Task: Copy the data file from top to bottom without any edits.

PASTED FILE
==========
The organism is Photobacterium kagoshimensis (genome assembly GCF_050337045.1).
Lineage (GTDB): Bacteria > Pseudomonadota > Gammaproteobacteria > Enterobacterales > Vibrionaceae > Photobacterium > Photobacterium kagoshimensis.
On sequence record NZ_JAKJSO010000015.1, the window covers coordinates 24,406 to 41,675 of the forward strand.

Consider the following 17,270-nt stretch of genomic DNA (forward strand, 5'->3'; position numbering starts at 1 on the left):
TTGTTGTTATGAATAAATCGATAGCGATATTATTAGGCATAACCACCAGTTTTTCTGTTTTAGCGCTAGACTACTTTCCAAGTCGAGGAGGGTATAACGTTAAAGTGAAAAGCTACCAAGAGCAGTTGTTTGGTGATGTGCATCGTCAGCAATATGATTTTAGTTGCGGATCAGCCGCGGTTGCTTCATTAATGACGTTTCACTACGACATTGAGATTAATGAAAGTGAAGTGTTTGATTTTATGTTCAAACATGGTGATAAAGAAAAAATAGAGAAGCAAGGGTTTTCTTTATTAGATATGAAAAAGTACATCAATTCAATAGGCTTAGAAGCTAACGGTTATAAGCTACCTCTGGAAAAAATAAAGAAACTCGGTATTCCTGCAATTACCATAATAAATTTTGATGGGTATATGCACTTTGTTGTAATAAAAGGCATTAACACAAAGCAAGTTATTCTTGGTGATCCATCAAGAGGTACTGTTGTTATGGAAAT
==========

The organism is Photobacterium kagoshimensis (genome assembly GCF_050337045.1).
Lineage (GTDB): Bacteria > Pseudomonadota > Gammaproteobacteria > Enterobacterales > Vibrionaceae > Photobacterium > Photobacterium kagoshimensis.
On sequence record NZ_JAKJSO010000015.1, the window covers coordinates 24,406 to 41,675 of the forward strand.

Consider the following 17,270-nt stretch of genomic DNA (forward strand, 5'->3'; position numbering starts at 1 on the left):
TTGTTGTTATGAATAAATCGATAGCGATATTATTAGGCATAACCACCAGTTTTTCTGTTTTAGCGCTAGACTACTTTCCAAGTCGAGGAGGGTATAACGTTAAAGTGAAAAGCTACCAAGAGCAGTTGTTTGGTGATGTGCATCGTCAGCAATATGATTTTAGTTGCGGATCAGCCGCGGTTGCTTCATTAATGACGTTTCACTACGACATTGAGATTAATGAAAGTGAAGTGTTTGATTTTATGTTCAAACATGGTGATAAAGAAAAAATAGAGAAGCAAGGGTTTTCTTTATTAGATATGAAAAAGTACATCAATTCAATAGGCTTAGAAGCTAACGGTTATAAGCTACCTCTGGAAAAAATAAAGAAACTCGGTATTCCTGCAATTACCATAATAAATTTTGATGGGTATATGCACTTTGTTGTAATAAAAGGCATTAACACAAAGCAAGTTATTCTTGGTGATCCATCAAGAGGTACTGTTGTTATGGAAAT